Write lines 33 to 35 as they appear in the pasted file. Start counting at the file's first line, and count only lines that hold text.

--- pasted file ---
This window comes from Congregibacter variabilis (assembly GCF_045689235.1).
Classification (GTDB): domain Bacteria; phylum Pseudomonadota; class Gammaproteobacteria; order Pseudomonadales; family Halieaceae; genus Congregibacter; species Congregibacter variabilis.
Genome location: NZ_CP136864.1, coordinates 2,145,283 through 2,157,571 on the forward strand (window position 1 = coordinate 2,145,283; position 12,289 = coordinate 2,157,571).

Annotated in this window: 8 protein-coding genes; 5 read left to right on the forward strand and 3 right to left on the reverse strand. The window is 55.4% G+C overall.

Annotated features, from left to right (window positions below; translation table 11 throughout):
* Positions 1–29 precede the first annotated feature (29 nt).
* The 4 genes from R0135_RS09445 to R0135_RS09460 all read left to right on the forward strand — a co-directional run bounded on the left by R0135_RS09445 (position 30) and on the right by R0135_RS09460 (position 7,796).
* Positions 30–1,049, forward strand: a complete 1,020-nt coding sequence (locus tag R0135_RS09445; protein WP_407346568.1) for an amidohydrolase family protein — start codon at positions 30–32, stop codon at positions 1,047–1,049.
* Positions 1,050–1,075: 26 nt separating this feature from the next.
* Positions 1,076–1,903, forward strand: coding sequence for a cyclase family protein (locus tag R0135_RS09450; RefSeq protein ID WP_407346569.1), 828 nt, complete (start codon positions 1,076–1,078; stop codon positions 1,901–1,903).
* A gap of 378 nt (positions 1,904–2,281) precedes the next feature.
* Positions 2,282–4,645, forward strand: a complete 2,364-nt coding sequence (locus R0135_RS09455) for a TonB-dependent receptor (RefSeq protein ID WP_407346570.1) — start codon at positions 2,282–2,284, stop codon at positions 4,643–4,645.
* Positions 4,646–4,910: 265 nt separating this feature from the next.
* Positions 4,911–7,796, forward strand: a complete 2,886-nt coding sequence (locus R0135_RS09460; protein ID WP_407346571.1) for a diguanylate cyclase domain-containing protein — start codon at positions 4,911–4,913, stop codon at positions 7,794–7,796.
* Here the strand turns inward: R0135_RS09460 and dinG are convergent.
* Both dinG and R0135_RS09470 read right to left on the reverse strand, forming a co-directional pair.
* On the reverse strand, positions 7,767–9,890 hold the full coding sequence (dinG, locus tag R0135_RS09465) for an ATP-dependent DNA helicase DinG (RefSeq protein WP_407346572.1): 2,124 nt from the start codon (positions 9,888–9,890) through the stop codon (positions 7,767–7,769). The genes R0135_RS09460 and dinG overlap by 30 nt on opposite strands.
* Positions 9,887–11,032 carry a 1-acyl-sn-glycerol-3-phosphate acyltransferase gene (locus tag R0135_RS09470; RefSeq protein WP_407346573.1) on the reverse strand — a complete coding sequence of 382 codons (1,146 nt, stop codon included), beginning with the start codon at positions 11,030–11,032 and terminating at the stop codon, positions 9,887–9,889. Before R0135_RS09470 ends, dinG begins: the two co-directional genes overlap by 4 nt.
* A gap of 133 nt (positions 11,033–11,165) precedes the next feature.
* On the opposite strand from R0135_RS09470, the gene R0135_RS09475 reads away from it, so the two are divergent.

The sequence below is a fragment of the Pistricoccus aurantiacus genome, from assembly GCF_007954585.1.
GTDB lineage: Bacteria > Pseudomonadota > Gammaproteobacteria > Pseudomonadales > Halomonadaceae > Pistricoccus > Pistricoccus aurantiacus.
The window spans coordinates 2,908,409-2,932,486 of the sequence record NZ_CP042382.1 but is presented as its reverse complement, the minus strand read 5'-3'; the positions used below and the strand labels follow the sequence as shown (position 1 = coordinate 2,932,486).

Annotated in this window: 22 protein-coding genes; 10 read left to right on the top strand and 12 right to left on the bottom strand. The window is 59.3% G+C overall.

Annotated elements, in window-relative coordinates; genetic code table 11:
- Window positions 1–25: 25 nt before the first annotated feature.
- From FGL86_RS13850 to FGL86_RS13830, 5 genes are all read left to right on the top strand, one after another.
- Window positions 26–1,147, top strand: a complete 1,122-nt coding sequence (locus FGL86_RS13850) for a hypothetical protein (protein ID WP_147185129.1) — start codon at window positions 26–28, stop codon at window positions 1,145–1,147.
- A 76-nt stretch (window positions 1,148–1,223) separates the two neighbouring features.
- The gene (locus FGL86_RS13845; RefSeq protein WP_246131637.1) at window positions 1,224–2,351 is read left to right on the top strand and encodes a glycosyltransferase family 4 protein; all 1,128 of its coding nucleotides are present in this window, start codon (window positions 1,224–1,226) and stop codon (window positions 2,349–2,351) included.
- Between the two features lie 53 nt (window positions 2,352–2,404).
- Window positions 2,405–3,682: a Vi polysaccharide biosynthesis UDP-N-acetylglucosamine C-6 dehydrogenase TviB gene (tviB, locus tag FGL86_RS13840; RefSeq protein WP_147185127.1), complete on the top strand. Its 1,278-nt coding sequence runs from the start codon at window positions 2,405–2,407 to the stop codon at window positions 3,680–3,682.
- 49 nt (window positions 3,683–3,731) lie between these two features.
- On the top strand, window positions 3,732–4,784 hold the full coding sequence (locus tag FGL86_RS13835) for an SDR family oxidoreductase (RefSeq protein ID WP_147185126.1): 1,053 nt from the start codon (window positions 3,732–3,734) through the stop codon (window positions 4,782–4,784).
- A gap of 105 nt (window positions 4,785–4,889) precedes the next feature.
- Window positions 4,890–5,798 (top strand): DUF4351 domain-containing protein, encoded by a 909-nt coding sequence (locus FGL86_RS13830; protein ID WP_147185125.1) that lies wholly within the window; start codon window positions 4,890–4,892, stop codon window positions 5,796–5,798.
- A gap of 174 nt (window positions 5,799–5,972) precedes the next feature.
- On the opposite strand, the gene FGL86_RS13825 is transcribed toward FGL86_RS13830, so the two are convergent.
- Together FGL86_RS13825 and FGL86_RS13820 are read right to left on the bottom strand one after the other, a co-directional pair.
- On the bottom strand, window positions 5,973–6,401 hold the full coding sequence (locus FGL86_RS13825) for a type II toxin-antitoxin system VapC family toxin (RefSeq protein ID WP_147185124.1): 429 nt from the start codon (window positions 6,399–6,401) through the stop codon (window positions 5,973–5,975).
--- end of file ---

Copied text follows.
- 49 nt (window positions 3,683–3,731) lie between these two features.
- On the top strand, window positions 3,732–4,784 hold the full coding sequence (locus tag FGL86_RS13835) for an SDR family oxidoreductase (RefSeq protein ID WP_147185126.1): 1,053 nt from the start codon (window positions 3,732–3,734) through the stop codon (window positions 4,782–4,784).
- A gap of 105 nt (window positions 4,785–4,889) precedes the next feature.